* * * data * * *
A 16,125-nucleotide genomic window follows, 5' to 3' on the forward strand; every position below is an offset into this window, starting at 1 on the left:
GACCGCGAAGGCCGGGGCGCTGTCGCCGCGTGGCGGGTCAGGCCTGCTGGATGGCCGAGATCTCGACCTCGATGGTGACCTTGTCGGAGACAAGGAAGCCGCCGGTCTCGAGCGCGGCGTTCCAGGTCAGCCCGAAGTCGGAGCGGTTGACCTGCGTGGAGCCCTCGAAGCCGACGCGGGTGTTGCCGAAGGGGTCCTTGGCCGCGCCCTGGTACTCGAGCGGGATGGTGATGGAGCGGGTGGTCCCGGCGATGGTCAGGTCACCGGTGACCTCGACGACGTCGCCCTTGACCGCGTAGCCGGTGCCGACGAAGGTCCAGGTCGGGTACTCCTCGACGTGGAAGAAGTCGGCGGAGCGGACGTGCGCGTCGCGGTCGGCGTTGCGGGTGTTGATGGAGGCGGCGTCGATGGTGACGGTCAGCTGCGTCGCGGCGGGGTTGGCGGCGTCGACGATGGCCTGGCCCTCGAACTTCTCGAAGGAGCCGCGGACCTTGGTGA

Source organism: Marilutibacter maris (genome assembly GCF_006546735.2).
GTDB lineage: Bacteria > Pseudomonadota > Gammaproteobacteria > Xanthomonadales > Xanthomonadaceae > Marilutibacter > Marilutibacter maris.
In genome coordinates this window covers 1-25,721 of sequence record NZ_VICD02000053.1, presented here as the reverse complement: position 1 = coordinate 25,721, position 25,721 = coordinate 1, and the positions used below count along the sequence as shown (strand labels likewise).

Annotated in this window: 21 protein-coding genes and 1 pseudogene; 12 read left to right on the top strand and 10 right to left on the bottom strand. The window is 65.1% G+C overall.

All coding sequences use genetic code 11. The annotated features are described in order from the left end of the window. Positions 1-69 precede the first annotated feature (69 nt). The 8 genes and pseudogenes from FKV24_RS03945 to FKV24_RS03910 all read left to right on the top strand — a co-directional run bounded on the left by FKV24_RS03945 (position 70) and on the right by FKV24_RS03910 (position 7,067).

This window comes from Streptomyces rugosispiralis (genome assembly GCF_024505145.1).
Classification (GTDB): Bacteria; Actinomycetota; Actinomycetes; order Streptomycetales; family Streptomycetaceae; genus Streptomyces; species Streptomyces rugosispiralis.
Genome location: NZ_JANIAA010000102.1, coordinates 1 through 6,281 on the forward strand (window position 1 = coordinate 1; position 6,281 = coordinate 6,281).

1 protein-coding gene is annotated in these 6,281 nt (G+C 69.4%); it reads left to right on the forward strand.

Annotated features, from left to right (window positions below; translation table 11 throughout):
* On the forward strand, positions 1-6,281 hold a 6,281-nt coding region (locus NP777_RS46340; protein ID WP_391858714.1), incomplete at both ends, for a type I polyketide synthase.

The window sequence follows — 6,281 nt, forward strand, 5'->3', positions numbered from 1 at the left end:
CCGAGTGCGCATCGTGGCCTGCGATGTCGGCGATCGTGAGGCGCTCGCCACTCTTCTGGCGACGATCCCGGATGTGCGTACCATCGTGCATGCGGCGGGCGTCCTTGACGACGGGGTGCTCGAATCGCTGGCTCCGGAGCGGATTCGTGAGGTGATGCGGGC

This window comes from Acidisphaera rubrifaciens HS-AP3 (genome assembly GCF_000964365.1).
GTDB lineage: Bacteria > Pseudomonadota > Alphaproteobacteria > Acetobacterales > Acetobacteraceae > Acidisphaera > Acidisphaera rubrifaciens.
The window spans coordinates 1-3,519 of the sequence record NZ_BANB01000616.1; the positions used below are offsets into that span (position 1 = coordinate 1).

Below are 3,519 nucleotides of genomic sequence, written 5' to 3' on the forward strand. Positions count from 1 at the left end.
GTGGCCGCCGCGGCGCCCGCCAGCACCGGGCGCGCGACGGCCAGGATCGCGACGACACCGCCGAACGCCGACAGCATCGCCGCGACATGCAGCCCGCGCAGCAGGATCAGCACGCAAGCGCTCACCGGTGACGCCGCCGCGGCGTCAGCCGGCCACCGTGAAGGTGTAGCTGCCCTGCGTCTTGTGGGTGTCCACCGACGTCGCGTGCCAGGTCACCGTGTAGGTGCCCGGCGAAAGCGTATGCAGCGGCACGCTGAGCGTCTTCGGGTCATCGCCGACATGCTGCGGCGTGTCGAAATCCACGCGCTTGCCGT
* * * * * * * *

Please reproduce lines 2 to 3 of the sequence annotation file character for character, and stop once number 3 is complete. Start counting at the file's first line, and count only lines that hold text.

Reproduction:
GACCGCGAAGGCCGGGGCGCTGTCGCCGCGTGGCGGGTCAGGCCTGCTGGATGGCCGAGATCTCGACCTCGATGGTGACCTTGTCGGAGACAAGGAAGCCGCCGGTCTCGAGCGCGGCGTTCCAGGTCAGCCCGAAGTCGGAGCGGTTGACCTGCGTGGAGCCCTCGAAGCCGACGCGGGTGTTGCCGAAGGGGTCCTTGGCCGCGCCCTGGTACTCGAGCGGGATGGTGATGGAGCGGGTGGTCCCGGCGATGGTCAGGTCACCGGTGACCTCGACGACGTCGCCCTTGACCGCGTAGCCGGTGCCGACGAAGGTCCAGGTCGGGTACTCCTCGACGTGGAAGAAGTCGGCGGAGCGGACGTGCGCGTCGCGGTCGGCGTTGCGGGTGTTGATGGAGGCGGCGTCGATGGTGACGGTCAGCTGCGTCGCGGCGGGGTTGGCGGCGTCGACGATGGCCTGGCCCTCGAACTTCTCGAAGGAGCCGCGGACCTTGGTGA

Source organism: Marilutibacter maris (genome assembly GCF_006546735.2).